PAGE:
Rover Streetwise

AutoTrader NZ
Published 3 September 2020

But, on the other hand, this latest off-beat version of the Rover 200/25 hatchback is a good idea that works soundly while creating more than usual attention.

More to the point, the car drives well, especially in 2.0-litre turbo diesel form.
MG Rover, however, sees the New Zealand future for the Streetwise lying more with the 1.8-litre DOHC K-series petrol version with six-speed sequential auto transmission.

That reflects Kiwi buyers’ reticence about diesel cars rather than any slur on the L-series direct injection diesel motor which packs considerably more torque than the petrol engined versions.

The good thing about the diesel Streetwise is that you jump behind the wheel and immediately feel at home.
Okay, so this may be mid-1990s technology, but the car is a remarkably useful tool around town, offering smooth, highly flexible performance and good all-round visibility.

The evaluation model was fitted with optional rear park distance sensors, a $750 extra that is worth its weight in gold for manoeuvring in the city.

 Sure the single overhead cam, two valves per cylinder Rover diesel is older, harsher and noisier than the BMW common rail unit used in the Rover 75 and BMW 3-Series. But the motor does have an intercooler between the turbo and inlet manifold plus the advance of electronic diesel control (EDC).

It’s an instant starter, pulling high gears at slow speeds and the generous 77kW of power at 4200rpm equates to solid acceleration. Turbo response is somewhat abrupt when the wick is turned up but the creamy 210Nm of torque at 2000 revs makes the Streetwise remarkably tractable.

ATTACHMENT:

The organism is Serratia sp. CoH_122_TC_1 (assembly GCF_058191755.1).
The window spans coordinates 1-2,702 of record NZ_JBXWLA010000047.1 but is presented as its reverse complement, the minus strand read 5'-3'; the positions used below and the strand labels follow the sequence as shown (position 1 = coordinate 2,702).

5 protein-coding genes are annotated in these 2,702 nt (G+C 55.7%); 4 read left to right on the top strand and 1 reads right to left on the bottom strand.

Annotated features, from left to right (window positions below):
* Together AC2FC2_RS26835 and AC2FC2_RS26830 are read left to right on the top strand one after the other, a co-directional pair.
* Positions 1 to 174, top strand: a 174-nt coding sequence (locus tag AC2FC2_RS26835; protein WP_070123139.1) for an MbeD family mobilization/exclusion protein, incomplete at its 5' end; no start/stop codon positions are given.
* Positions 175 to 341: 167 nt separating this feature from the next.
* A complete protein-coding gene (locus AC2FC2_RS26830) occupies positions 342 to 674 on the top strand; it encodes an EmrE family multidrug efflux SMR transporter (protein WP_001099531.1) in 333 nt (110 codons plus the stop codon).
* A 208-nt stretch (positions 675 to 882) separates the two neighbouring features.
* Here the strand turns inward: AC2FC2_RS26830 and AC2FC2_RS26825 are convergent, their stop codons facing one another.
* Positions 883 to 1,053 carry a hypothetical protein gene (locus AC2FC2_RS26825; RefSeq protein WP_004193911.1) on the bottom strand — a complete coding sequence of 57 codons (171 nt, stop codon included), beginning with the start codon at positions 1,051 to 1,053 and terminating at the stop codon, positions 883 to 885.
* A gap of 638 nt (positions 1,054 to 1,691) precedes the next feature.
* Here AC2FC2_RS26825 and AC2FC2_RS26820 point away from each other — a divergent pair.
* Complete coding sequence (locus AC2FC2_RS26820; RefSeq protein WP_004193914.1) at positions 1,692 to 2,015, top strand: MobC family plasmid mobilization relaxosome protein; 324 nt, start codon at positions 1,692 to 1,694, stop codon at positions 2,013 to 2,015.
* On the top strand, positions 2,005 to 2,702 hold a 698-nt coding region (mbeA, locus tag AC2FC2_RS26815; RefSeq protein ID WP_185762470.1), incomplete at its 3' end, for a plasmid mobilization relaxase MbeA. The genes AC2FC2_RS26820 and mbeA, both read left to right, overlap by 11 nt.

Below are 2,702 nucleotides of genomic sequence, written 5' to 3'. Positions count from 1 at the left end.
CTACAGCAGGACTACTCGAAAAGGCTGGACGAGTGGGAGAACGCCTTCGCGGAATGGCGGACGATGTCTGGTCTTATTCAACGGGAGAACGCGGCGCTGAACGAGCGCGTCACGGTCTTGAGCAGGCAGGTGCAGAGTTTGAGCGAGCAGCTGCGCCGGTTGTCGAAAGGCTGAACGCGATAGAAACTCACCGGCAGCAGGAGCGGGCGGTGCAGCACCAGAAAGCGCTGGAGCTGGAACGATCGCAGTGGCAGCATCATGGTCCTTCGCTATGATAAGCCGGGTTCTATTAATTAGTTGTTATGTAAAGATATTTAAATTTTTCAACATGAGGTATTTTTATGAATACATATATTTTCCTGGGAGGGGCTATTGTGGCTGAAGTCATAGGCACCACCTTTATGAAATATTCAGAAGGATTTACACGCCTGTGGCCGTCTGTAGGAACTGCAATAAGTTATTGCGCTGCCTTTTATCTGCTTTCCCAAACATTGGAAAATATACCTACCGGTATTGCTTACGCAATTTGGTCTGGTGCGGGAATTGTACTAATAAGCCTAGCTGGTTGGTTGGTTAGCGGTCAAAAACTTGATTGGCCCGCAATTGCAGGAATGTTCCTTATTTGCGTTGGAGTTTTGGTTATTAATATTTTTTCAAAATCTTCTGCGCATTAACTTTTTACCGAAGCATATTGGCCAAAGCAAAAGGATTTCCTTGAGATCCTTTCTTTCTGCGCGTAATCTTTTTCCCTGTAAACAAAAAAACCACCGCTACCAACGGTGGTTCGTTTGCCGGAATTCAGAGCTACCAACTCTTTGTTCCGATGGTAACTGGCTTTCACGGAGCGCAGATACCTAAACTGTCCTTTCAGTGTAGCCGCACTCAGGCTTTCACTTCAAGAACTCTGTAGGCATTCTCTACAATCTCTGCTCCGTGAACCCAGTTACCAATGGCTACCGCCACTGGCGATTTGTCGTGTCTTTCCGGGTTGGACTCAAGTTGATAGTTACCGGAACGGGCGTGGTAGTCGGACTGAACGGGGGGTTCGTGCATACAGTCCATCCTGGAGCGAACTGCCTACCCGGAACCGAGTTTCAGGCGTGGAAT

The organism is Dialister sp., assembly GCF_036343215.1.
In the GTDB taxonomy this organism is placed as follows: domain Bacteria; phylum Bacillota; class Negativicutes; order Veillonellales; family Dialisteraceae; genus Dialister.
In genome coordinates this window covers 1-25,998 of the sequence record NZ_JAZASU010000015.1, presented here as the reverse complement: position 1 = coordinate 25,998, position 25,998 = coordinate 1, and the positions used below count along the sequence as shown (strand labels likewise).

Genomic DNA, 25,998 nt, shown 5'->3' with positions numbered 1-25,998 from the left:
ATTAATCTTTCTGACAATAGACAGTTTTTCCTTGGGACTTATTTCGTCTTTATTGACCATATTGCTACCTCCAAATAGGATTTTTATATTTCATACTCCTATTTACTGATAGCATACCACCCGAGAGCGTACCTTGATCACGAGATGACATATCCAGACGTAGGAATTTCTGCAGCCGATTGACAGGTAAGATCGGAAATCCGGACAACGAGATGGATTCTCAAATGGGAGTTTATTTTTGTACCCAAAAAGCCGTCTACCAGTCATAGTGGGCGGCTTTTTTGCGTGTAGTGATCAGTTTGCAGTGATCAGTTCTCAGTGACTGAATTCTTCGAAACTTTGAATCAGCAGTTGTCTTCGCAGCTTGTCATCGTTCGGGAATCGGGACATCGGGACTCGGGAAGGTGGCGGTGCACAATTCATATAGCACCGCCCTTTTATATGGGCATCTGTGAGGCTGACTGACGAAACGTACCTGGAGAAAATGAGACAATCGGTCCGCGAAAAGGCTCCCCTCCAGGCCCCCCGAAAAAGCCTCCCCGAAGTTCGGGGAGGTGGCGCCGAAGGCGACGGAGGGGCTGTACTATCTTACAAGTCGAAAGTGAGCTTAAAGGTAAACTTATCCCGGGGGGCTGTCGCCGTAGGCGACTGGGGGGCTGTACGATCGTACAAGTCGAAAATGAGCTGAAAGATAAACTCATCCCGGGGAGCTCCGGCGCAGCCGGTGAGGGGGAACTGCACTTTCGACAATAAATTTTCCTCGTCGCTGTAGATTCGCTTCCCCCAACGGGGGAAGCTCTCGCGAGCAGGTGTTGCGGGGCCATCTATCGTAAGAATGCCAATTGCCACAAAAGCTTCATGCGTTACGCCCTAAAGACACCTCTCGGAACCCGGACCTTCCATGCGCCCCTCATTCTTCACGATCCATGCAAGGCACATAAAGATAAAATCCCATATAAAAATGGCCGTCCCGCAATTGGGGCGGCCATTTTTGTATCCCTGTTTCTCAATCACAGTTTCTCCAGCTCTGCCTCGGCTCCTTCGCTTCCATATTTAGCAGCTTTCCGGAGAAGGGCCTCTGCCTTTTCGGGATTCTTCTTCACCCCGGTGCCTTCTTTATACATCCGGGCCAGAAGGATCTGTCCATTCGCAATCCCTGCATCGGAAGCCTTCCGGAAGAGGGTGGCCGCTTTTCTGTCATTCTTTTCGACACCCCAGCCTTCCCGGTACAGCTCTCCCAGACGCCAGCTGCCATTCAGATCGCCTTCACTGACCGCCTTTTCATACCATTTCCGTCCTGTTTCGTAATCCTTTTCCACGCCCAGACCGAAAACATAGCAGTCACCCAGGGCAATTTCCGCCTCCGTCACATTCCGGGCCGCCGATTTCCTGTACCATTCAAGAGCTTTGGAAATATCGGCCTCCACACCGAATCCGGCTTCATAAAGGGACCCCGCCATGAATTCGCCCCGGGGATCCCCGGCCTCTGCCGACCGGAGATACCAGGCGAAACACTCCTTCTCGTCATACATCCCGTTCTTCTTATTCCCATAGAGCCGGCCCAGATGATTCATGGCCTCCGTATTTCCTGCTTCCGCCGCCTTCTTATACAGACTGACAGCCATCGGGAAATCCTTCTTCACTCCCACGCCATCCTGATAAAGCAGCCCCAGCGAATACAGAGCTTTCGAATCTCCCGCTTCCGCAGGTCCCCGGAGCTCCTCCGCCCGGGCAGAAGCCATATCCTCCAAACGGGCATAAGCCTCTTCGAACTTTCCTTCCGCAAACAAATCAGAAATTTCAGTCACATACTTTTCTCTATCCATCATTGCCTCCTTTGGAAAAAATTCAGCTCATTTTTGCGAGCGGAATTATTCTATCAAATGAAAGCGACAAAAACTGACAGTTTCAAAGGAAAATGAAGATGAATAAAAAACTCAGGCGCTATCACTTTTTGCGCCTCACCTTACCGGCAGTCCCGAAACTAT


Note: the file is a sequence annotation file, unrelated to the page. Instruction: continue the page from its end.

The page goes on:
The five-speed manual gearbox is both smooth and positive, and the car is high geared to the tune that the engine is spinning at a modest 2220rpm at 100km/h in top gear. So you can expect to go a long way on a tankful.

In the official combined fuel cycle, the diesel averages 6.0 litres/100km (47.1mpg) but the car does even better than that on a diet of mainly open roads.

The L-series engine inherits features from the K family, including internal crankcase breathing passages for clean, leak-free operation, hydraulic tappets and low servicing costs. Toothed belt drives for the camshaft need only be replaced every 150,000 kilometres.
In the 1990s, Rover New Zealand was disappointed by slow sales of the Rover 220SDi diesel so it’s understandable that the new regime envisages higher demand for the petrol version. But, for our money, the diesel wins all round.
Consumers always had difficulty reconciling the origins of the 200 series, with most believing the car to be little more than a rebadged Honda. Indeed, some of the car’s features hark at Japanese origins.

Yet apart from three minor Honda parts, the 200/25 and Streetwise models are totally Rover. When the 200 was launched in 1996 it was the most “Rover” Rover since the 1980 Metro, and it went on to become known as the 25 series while Rover faced considerable turmoil. Where the Streetwise will sit in the local market is less clear since the car lacks any direct rivals. The well-equipped petrol version carries a retail price of $35,990, a figure that also buys a fair range of new product, while the special order diesel is likely to cost a little more.